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Concert Photography, Concert Reviews

Photos + Review: Pearl Jam, Pluralone @ Scotiabank Arena

By: Curtis Sindrey –

TORONTO, ON. – Sept. 08 – Pearl Jam performs at Scotiabank Arena in Toronto, Ontario on September 08, 2022. (Photo: Curtis Sindrey for Aesthetic Magazine)

Grunge heroes Pearl Jam played a long-awaited concert at Toronto’s Scotiabank Arena last night (Sept. 8th) in what was a performance that was two years in the making when their initial 2020 tour dates in support of their 2020 album Gigaton were postponed due to COVID-19.

As a stark contrast to PJ’s usual high-voltage energy on stage, the show kicked off in a subdued manner with a trio of songs in the form of “Daughter”, “Come Back”, and “Sometimes” performed with the Seattle-based five-piece sitting on stools.

The lighter side of PJ showed through during the early half of their 24-song set with the tour debut of “All Those Yesterdays” from 1998’s Yield, and “River Cross” from 2020’s Gigaton.

By around mid-set is when we reached peak frenzied ’90s energy PJ when Eddie Vedder and co. launched into classics like “Corduroy”, and No Code single “Hail, Hail”. Most notably, Vedder and guitarist Mike McCready were the most energetic and fun to watch during these songs and for the rest of the set with endless movement that effortlessly keeping the sold-out crowd mesmerized.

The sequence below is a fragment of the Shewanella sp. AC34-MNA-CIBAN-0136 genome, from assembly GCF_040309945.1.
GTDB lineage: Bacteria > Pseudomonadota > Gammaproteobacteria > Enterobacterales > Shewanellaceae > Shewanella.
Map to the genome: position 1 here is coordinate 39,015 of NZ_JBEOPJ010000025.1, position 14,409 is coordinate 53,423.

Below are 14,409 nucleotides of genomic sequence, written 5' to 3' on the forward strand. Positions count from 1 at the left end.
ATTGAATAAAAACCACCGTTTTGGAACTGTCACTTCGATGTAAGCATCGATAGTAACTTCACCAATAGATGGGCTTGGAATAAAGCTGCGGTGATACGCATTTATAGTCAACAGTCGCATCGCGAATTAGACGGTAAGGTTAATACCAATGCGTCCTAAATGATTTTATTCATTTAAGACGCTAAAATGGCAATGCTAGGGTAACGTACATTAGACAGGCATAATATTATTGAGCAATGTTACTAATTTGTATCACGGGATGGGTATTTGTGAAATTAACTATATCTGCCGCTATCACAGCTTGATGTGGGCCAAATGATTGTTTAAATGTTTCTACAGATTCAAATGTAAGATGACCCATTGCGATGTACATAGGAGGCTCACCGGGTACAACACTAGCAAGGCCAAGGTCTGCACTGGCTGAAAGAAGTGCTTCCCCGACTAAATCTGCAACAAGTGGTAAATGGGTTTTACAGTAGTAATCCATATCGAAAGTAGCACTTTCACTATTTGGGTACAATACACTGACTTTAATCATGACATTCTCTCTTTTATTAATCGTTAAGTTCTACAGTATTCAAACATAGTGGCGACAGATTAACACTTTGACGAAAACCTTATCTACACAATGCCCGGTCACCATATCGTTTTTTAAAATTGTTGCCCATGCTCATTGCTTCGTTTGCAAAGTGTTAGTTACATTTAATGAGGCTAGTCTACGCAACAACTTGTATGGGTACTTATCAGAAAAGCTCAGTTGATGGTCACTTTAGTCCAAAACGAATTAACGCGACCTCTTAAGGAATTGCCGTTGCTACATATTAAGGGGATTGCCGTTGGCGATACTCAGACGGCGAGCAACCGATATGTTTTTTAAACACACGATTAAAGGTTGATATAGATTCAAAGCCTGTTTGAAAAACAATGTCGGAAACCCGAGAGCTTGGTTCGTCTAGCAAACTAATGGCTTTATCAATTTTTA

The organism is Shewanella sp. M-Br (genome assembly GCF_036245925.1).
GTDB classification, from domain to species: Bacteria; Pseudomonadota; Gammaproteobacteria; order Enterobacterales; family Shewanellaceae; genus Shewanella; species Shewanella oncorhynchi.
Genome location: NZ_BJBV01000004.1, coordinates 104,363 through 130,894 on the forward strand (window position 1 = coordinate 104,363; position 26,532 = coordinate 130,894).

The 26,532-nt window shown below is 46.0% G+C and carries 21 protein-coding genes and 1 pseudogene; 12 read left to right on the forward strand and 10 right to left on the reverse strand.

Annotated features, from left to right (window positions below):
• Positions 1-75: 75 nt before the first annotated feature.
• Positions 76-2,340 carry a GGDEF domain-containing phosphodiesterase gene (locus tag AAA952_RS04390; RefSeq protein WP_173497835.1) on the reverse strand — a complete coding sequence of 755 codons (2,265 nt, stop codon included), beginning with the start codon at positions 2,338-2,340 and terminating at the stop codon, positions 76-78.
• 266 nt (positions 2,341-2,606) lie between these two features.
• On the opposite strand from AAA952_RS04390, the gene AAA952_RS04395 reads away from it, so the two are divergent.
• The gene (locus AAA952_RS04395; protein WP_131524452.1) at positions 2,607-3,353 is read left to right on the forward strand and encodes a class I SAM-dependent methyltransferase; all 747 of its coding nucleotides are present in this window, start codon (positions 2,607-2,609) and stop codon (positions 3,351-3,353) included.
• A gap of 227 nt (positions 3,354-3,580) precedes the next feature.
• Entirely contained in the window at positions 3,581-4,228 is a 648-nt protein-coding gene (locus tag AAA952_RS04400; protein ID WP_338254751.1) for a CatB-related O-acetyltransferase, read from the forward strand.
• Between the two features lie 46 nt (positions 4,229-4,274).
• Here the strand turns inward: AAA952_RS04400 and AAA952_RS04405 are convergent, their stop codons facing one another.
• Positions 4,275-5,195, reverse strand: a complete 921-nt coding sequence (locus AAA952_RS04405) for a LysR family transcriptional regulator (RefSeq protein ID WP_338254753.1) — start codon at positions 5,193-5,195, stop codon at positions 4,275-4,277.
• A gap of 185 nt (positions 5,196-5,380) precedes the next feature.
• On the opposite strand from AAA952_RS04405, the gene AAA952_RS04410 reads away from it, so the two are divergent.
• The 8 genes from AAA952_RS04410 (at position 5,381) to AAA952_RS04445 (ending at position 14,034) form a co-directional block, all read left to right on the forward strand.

“Elton John is playing down the road,” said Vedder between songs as he launched into a brief vocal rendition of John’s hit “Tiny Dancer”. He admits that as a kid he thought the lyric was “all the head lice on the highway”, which was “before I started smoking pot,” Vedder said jokingly.

Later on, Vedder touched on the loss of acclaimed drummers in the last few years, most recently being Foo Fighters star Taylor Hawkins. “They changed the game and our lives,” said Vedder. “It makes us count our blessings every time we take the stage.”

As is tradition at PJ shows nowadays, they took the opportunity later on in the set to play a cover of (and tour debut!) of the Wayne Cochran classic “Last Kiss” to the seats behind the stage. It was a unique moment to say the least as the fans in probably the not so cheap seats got an opportunity to be serenaded by the alt-rock icons.

Gord Downie and The Tragically Hip received several shout-outs during the show, with Downie’s song “Here, Here and Here” being played prior to the show, and Vedder seeing and asking to be given a touching fan sign that said “Light Years for Gord”. During that moment, and before launching into the Binaural cut, Vedder said “it’s something that you have to keep getting through.”

Pearl Jam is a live band. Period. There is no better way to experience them than in concert and to enjoy all of the light, and touching moments, Vedder’s off-the-cuff storytelling, and on-point musicianship that PJ has become known for. And while it took a while to get there, they always come back.

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Pearl Jam
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Pluralone
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